Only those who want to derail a new climate agreement will cheer the Financial Times’ revelations that subsidies to Chinese wind farms under the Clean Development Mechanism have been halted on worries of manipulation. As evident as the CDM’s flaws are, however, they only add to the importance of establishing a global carbon emissions trading system that works.

Under the CDM, the United Nations awards carbon credits to emissions-reducing projects in the developing world. When credits are sold on to rich countries, the buyers can count them towards their Kyoto emissions targets. Supposed to kill two birds with one stone – reduce emissions and transfer money and technology to the poor – this was, however, never likely to work.

The CDM inherits the UN’s suffocating bureaucracy, so smaller projects struggle to gain approval. But more important than what it keeps out is what it lets in. The criterion of “additionality” is supposed to rule out projects that would not be undertaken without CDM payments. Not only is this counterfactual approach utterly unverifiable; it is also an ideal target for gaming.

The Chinese wind farms are a case in point: Beijing allegedly lowered their subsidies to make them eligible for CDM. The accusation plays right into the hands of the opposition to emissions cuts in the US. Congress threw out Kyoto because China and India were let off without obligations. A US public convinced that poor countries game the system would kill any prospect for a Copenhagen deal.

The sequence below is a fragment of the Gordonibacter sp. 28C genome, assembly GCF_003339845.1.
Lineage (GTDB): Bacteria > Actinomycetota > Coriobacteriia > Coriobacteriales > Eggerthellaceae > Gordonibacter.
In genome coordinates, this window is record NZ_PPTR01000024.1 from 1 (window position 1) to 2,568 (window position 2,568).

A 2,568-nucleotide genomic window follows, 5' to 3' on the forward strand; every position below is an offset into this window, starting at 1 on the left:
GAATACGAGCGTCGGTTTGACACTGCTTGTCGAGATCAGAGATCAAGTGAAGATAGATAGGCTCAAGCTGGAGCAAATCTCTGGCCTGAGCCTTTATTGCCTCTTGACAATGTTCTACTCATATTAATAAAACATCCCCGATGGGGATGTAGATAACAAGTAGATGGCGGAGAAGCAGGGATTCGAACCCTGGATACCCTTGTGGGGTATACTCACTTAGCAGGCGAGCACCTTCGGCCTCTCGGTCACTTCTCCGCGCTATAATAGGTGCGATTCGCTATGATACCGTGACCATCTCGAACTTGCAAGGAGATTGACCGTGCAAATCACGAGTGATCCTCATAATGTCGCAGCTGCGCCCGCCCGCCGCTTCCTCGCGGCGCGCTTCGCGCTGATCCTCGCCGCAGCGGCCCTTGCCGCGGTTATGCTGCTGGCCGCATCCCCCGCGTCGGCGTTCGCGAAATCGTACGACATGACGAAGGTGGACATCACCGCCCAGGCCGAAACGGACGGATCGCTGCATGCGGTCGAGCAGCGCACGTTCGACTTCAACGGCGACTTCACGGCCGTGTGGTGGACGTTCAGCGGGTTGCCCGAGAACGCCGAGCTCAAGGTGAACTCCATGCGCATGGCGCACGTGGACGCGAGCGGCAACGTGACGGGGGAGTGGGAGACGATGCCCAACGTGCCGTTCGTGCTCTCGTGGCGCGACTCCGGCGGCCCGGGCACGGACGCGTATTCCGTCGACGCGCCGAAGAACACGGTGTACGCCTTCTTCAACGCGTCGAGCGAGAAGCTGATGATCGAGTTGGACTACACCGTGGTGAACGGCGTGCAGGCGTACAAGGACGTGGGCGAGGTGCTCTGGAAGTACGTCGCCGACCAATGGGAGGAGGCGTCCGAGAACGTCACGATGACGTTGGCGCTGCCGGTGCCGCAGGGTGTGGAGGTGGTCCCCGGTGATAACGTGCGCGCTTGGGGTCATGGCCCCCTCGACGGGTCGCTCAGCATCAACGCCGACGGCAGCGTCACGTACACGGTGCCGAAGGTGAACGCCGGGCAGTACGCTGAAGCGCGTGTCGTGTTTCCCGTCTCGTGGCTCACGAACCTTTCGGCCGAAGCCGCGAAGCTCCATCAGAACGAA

That would be tragic, for the solution to the CDM’s problems is more carbon trading, not less. It matters little for the climate where or what activities greenhouse gas emissions come from. But it matters enormously for the cost of cutting them. That is why the best solution is a global emissions cap and tradeable national quotas (ultimately based on equal per capita amounts) coupled with a scientific mechanism for measuring national emissions.

Governments could apply domestic taxes or regulation as they saw fit: so long as emitters had access to a global trading scheme, they would have strong incentives to cut emissions where it is the least costly. This could both minimise costs to rich countries and secure transfers to those which emit less.

Nothing near this ideal will come out of Copenhagen; it is wise to set our hopes on something imperfect but possible. Without making the best the enemy of the good, however, we should aim for what works, not what has failed.

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